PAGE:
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With the James Bond movie Spectre being released today, no time could be better to drink Bollinger. The most suave spy in the world has been sipping on Bollinger since Moonraker in 1979. While we can’t all drive a fully loaded, customized machine gun having Aston Martin, we certainly can chill down a bottle of Bolli! The 2004 Bollinger "Grande Année" Brut Champagne ($109) is as good as Champagne gets; all barrel fermented and full of masculine, Pinot Noir power and high class elegance. We even have a few bottles of the limited 2009 Bollinger "James Bond 007" Brut Champagne ($195) in stock for the diehard fan of Bond & Champagne!

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We host regular weekly and Saturday wine tastings in each K&L location.

For the complete calendar, including lineups and additional details related to our events, visit our K&L Local Events on or follow us on Facebook.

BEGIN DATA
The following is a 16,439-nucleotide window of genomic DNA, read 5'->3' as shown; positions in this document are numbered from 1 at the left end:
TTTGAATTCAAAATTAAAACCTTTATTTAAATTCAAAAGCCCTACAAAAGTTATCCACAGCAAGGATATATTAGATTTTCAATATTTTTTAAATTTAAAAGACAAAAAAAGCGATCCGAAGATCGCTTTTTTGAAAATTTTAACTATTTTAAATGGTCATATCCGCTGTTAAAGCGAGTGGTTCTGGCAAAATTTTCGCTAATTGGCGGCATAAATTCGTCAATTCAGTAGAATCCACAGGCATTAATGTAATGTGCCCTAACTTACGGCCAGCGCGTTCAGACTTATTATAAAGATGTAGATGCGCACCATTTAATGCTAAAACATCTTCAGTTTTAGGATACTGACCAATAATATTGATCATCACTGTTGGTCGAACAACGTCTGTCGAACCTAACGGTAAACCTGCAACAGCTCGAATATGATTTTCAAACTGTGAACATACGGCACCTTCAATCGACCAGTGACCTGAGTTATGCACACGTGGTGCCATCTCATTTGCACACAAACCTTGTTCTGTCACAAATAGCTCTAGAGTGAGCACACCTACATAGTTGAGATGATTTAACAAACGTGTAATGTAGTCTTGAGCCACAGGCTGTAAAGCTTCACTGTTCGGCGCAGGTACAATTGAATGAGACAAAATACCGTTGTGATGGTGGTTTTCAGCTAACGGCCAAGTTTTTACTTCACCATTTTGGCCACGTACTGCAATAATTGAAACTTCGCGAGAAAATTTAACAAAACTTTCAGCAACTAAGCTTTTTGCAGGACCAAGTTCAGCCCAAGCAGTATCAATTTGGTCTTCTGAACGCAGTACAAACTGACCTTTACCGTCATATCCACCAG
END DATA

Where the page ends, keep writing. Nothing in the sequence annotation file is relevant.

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>>Upcoming Special Events, Dinners, and Tastings

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Entries in english wine (1)


“Méthode Champenoise” or “English Method”?

Many people believe that a monk called Dom Perignon invented the method of producing sparkling wines in Champagne. However historical evidence shows the technique was actually invented in England. Some 30+ years before sparkling wine even appears in French history, English scholar Christopher Merret presented a paper on the topic to the Royal Society in 1662. That was 8 years before Dom Perignon travelled to Champagne, 20 years before the French made their first Sparkling wine and 60+ years before the first Champagne House was created.

In fact English playwrights of the era were including references about the popularity of these wines in London decades before the word for sparkling wines (Mousseux) was even used in the French language.  The English also possessed the skills to create superior strength glass than the French thanks to their coal-fired kilns. This allowed them to contain the high pressures created during bottle fermentation. Another factor essential to the deliberate bottling of sparkling wines is that the English re-discovered the cork earlier than the French after the Romans use of cork was lost in the Dark Ages. 

Wiston wines resting on thier lees

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